How relocating Americans created new inflation hot spots


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Americans moved around a lot over the past two years, and those destinations also now happen to have the highest inflation rates in the U.S.

“We saw right away that inflation was highest in Phoenix and lowest in San Francisco,” Redfin deputy chief economist Taylor Marr told CNBC.

The relationship between migration and inflation has strengthened significantly as more people relocate from expensive coastal cities to more affordable metro areas, according to an analysis released by Redfin, the real estate broker.

Phoenix is one of the inflation hot spots that has seen an influx of new residents.

“Almost every component of the Phoenix CPI for whatever reason is up about 10%,” Lee McPheters, research professor of economics at Arizona State University, told CNBC.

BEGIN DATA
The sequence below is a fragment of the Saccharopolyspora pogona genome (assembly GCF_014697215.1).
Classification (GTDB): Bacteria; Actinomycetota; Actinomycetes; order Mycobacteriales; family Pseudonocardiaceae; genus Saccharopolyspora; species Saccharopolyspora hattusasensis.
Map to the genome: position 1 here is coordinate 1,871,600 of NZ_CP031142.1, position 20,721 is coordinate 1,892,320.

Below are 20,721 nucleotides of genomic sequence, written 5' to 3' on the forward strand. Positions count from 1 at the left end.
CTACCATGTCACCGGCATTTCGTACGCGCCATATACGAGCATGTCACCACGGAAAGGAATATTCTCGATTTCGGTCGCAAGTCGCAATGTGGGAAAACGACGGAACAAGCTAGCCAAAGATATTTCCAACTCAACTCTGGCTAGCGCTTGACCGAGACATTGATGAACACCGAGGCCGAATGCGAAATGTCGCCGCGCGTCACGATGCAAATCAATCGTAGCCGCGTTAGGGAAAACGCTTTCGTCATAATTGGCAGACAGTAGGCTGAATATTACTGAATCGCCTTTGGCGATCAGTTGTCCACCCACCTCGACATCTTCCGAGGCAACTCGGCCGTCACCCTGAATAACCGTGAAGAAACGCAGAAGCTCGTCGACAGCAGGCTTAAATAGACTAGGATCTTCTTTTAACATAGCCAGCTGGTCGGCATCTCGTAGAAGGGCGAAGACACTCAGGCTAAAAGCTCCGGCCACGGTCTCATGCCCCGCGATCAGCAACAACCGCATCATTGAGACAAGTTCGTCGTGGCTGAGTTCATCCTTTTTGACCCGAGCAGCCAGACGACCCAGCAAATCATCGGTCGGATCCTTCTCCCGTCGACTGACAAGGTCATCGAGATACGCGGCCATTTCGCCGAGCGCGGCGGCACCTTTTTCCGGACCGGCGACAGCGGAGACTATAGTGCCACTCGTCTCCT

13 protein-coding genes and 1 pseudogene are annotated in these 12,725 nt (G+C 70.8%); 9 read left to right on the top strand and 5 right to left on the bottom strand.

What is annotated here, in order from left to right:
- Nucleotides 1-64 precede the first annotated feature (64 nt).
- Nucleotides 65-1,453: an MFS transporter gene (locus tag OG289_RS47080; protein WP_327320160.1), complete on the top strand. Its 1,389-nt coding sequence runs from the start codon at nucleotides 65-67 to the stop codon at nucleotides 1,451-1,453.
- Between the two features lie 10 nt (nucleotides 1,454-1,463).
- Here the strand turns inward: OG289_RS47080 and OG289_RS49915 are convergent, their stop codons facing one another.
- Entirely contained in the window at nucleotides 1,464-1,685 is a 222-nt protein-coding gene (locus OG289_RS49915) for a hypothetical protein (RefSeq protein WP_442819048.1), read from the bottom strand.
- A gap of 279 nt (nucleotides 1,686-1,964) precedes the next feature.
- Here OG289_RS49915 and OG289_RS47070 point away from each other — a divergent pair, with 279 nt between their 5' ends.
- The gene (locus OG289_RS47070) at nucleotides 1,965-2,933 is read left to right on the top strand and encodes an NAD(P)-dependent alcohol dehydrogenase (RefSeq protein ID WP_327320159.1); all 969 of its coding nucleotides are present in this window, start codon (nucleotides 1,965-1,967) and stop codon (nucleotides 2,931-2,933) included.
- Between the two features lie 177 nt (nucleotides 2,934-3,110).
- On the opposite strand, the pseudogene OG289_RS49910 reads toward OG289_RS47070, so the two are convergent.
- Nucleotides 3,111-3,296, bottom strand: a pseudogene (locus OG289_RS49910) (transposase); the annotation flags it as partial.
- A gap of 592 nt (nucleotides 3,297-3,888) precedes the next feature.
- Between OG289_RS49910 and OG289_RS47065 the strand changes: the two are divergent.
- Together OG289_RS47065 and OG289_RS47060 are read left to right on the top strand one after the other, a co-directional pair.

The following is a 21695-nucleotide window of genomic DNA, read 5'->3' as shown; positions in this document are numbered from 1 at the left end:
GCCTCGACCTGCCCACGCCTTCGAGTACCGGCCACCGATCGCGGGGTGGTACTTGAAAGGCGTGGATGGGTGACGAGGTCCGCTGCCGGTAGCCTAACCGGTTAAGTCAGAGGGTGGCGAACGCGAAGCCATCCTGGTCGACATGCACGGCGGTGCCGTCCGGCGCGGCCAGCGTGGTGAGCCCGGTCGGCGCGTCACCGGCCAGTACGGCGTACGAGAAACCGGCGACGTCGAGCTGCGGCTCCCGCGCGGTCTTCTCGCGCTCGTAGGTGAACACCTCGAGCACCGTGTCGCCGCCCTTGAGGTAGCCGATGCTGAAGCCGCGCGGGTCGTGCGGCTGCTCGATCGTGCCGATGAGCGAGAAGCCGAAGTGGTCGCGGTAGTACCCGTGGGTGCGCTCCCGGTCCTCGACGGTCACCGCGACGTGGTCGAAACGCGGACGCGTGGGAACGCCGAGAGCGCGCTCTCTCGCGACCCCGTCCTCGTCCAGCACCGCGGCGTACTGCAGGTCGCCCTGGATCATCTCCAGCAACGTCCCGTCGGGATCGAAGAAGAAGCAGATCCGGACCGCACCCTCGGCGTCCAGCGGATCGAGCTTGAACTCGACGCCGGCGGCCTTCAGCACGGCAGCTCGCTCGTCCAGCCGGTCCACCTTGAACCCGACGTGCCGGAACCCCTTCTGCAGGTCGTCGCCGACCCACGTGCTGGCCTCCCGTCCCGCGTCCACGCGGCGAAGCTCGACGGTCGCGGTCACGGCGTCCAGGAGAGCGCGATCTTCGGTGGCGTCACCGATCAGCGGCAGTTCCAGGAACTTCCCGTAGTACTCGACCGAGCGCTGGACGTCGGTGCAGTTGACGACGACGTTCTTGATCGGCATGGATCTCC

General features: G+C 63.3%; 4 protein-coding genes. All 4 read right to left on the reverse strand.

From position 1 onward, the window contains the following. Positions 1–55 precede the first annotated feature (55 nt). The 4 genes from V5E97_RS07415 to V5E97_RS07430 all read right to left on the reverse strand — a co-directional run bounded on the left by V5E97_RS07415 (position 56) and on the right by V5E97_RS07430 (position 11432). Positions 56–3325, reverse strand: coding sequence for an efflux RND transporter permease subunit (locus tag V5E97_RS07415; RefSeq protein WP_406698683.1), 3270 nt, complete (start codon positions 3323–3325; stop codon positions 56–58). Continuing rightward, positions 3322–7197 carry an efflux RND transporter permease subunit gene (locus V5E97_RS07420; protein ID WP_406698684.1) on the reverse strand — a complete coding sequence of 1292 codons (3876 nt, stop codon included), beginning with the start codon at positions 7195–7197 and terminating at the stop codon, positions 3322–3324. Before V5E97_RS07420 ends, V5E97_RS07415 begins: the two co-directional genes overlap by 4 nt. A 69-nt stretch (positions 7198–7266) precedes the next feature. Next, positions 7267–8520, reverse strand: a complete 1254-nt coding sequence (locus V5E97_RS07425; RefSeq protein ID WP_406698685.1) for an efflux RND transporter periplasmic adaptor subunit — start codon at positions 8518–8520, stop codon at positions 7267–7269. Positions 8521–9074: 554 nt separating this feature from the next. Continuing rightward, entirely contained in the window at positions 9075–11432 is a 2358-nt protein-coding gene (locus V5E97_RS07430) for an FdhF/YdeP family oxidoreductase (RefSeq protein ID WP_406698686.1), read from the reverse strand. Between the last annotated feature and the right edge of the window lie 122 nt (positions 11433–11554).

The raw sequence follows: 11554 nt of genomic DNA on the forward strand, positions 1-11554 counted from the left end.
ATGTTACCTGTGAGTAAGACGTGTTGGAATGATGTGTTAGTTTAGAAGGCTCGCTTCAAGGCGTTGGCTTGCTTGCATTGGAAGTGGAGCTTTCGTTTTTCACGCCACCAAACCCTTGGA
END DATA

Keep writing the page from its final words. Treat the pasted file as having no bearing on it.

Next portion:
Atlanta and Tampa are also among the metro regions seeing both hot inflation and the pandemic-related surge in homebuying.

“People move to Atlanta because it’s more affordable,” Vivian Yue, economics professor at Emory University, told CNBC. “But now once people get here, [they say]: ‘Wow, this inflation is so high compared to where [we] moved from.'”

Prices are up across the country. The consumer price index rose by 8.3% in April 2022 from a year ago.

“For years and years, it’s always been a mixed bag of things going up, other things coming down, and that’s not the case lately. Essentially, everything is rising,” Steve Reed, economist with the U.S. Bureau of Labor Statistics, told CNBC.

Watch the video above to learn more about why migration impacts inflation, how the Bureau of Labor Statistics measures rising costs, the role of wages and what may be next for these hot spots.

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